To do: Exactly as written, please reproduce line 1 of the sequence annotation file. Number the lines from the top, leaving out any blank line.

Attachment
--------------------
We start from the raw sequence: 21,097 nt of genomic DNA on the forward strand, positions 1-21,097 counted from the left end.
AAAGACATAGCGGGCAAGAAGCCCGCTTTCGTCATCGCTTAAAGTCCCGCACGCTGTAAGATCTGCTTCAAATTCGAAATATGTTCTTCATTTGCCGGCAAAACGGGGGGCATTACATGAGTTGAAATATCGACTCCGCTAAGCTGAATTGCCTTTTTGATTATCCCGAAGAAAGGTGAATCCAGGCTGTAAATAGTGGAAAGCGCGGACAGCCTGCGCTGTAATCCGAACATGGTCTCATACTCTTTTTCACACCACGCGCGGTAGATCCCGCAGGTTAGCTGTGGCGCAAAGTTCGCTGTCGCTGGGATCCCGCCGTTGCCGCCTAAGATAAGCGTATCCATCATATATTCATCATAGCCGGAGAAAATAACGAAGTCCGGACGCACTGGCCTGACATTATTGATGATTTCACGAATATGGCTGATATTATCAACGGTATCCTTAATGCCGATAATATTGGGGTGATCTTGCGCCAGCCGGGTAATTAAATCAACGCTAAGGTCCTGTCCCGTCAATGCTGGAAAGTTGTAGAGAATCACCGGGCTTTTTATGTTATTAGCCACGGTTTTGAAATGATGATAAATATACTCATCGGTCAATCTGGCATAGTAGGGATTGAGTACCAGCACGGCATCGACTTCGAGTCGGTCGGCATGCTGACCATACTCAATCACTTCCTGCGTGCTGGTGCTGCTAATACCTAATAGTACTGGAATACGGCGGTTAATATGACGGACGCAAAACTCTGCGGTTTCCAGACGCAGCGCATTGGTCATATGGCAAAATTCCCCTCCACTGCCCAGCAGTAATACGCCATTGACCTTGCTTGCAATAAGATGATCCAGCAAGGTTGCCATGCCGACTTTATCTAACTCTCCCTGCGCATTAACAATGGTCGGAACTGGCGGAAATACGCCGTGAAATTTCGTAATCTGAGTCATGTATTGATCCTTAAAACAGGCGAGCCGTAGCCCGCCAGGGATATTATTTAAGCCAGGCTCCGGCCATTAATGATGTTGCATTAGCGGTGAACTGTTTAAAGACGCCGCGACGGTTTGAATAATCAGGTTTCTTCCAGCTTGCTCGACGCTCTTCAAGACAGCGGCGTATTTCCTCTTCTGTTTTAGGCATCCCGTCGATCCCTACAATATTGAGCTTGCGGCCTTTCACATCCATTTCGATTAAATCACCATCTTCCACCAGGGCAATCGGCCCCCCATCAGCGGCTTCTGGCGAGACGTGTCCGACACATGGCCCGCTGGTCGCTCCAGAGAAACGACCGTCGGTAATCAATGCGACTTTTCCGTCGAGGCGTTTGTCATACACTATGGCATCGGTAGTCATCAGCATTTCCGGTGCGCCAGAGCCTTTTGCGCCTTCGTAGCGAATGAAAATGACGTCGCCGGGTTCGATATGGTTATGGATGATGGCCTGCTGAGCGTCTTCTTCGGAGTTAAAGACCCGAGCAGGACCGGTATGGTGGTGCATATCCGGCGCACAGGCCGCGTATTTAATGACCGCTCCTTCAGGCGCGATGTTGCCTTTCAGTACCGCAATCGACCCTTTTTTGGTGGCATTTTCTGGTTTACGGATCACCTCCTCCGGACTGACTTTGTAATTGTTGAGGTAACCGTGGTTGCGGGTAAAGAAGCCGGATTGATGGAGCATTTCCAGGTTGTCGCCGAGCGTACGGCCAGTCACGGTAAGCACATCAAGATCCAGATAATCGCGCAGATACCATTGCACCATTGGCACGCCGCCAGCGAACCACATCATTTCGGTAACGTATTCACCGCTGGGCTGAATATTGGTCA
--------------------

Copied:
We start from the raw sequence: 21,097 nt of genomic DNA on the forward strand, positions 1-21,097 counted from the left end.